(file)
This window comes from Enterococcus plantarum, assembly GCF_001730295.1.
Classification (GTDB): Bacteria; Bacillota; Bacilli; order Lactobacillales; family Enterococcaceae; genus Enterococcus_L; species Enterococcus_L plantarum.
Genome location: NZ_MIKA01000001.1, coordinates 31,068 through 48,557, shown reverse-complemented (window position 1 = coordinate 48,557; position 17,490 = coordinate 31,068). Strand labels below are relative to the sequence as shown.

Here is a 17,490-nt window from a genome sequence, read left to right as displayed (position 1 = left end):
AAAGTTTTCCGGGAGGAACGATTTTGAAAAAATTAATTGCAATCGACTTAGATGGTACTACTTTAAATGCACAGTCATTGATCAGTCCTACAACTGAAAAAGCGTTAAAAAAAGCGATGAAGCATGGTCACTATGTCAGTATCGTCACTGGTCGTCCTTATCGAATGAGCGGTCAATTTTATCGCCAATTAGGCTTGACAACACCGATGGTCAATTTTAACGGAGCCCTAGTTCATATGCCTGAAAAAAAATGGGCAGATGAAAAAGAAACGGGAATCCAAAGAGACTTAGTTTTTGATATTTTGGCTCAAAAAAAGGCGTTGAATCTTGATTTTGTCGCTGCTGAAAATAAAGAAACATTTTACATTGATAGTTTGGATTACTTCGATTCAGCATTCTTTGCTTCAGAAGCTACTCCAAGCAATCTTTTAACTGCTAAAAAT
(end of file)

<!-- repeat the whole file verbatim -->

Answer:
This window comes from Enterococcus plantarum, assembly GCF_001730295.1.
Classification (GTDB): Bacteria; Bacillota; Bacilli; order Lactobacillales; family Enterococcaceae; genus Enterococcus_L; species Enterococcus_L plantarum.
Genome location: NZ_MIKA01000001.1, coordinates 31,068 through 48,557, shown reverse-complemented (window position 1 = coordinate 48,557; position 17,490 = coordinate 31,068). Strand labels below are relative to the sequence as shown.

Here is a 17,490-nt window from a genome sequence, read left to right as displayed (position 1 = left end):
AAAGTTTTCCGGGAGGAACGATTTTGAAAAAATTAATTGCAATCGACTTAGATGGTACTACTTTAAATGCACAGTCATTGATCAGTCCTACAACTGAAAAAGCGTTAAAAAAAGCGATGAAGCATGGTCACTATGTCAGTATCGTCACTGGTCGTCCTTATCGAATGAGCGGTCAATTTTATCGCCAATTAGGCTTGACAACACCGATGGTCAATTTTAACGGAGCCCTAGTTCATATGCCTGAAAAAAAATGGGCAGATGAAAAAGAAACGGGAATCCAAAGAGACTTAGTTTTTGATATTTTGGCTCAAAAAAAGGCGTTGAATCTTGATTTTGTCGCTGCTGAAAATAAAGAAACATTTTACATTGATAGTTTGGATTACTTCGATTCAGCATTCTTTGCTTCAGAAGCTACTCCAAGCAATCTTTTAACTGCTAAAAAT